Cancer research programs led by Dr. Tim Dwyer, professor of chemistry, have given students the opportunity to participate in research that seeks to find a cure to cancer. These programs have recently made impressive advancements.
Working in the science labs on the Owings Mills North campus, Dwyer has focused the program’s research on two specific drugs: docetaxel and doxorubicin. These two drugs have been known to effectively fight against a variety of different forms of cancer; however, both drugs have side effects including increasing patient resistance and heart problems.
With the help of his student research assistants, Dwyer is working to find ways to reduce the side effects of these drugs. The research team is currently trying to find a way to regulate and block the specific enzymes in the two drugs.
Over the course of each semester, two to three students choose to dedicate their time and effort towards the research. During a calendar year, the program usually requires the help of five or six different students including those working in the summer research program.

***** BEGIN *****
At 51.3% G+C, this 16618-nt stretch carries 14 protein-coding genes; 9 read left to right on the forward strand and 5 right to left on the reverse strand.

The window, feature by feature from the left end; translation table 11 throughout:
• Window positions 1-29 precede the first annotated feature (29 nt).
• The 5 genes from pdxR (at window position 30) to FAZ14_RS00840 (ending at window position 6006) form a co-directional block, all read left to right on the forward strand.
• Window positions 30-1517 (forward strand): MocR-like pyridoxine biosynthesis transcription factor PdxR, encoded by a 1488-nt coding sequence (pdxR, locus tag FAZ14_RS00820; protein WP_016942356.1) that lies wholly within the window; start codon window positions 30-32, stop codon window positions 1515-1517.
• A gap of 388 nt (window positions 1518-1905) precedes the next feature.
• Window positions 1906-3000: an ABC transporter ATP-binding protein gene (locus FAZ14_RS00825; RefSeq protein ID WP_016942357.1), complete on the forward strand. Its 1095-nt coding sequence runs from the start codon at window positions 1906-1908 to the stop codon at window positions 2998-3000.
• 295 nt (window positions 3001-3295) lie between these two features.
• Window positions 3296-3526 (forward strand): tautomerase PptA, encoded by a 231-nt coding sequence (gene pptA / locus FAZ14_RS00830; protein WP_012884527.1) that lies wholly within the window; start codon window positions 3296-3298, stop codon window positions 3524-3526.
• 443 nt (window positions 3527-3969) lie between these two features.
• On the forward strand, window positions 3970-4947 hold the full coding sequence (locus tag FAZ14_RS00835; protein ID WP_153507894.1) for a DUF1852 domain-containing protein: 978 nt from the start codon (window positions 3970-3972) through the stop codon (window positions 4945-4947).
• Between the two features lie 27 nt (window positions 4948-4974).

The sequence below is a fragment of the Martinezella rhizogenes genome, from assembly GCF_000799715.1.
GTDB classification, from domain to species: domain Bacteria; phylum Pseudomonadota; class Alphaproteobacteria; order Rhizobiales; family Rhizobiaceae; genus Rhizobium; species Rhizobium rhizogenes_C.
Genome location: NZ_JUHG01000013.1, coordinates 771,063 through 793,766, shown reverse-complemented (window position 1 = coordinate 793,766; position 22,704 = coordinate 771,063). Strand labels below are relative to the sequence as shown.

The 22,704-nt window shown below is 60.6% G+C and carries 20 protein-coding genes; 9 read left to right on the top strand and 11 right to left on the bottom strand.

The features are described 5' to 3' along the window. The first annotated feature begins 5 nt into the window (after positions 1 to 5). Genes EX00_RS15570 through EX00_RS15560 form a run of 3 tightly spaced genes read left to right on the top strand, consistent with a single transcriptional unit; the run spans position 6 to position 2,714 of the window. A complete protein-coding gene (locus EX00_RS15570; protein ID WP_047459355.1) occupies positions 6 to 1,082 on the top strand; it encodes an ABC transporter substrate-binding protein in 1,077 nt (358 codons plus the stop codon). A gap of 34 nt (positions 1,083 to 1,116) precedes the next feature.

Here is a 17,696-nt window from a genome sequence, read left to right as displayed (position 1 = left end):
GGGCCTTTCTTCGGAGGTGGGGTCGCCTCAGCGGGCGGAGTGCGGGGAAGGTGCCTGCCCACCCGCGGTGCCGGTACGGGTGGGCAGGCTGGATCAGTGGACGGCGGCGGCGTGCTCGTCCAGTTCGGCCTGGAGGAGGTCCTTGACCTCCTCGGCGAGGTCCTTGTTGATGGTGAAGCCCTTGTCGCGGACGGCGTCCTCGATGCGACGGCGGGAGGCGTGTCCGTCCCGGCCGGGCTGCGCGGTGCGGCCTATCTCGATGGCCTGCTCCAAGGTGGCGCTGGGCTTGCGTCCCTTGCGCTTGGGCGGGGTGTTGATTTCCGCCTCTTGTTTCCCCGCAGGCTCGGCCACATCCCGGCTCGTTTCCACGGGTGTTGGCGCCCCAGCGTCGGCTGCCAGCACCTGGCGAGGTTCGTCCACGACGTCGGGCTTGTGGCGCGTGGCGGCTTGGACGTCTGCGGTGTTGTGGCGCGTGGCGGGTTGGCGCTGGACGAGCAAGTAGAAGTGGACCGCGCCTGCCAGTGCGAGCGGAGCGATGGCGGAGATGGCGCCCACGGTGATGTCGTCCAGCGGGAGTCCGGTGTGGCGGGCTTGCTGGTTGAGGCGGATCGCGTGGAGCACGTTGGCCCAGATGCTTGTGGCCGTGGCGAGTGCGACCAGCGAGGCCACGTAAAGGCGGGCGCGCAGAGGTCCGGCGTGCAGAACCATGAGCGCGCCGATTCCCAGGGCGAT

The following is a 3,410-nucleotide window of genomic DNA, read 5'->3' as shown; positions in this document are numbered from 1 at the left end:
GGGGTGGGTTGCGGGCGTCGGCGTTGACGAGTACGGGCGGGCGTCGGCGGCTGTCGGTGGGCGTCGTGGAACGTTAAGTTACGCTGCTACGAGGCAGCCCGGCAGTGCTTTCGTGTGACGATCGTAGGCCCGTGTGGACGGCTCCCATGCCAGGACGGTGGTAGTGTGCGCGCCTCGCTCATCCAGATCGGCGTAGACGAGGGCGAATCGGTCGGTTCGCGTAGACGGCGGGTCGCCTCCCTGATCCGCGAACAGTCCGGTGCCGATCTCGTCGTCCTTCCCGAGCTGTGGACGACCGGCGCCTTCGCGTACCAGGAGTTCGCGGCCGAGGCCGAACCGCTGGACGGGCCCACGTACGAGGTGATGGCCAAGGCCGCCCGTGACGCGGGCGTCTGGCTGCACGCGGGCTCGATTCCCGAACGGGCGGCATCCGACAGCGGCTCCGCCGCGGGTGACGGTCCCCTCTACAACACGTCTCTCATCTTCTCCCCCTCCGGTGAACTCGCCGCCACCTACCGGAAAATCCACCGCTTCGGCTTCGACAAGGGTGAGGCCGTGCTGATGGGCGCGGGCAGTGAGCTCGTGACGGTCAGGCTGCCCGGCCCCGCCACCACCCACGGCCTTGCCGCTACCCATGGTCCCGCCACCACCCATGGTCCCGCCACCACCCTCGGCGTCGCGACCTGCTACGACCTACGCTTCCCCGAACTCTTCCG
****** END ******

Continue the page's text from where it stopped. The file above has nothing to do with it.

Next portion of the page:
The research team has been able to create a system that successfully tests both the mitochondria and outside isoforms within a cancer fighting enzyme called malate dehydrogenase. They have also found a way to make pieces of DNA that can be inserted into bacteria, which then produces the enzymes the team needs. Now that the team can successfully make their own enzymes, they are no longer forced to spend around $350 for a small test tube of the enzymes they need.
The results of their recent findings has made Dwyer seemingly optimistic.
“I am really excited with our recent findings, with that, I’m putting in a grant to the NIH (National Cancer Institute) to get more money to study these types of things,” he said. The research team’s next step is finding a way to purify and clean up the enzymes they have created and continue their study.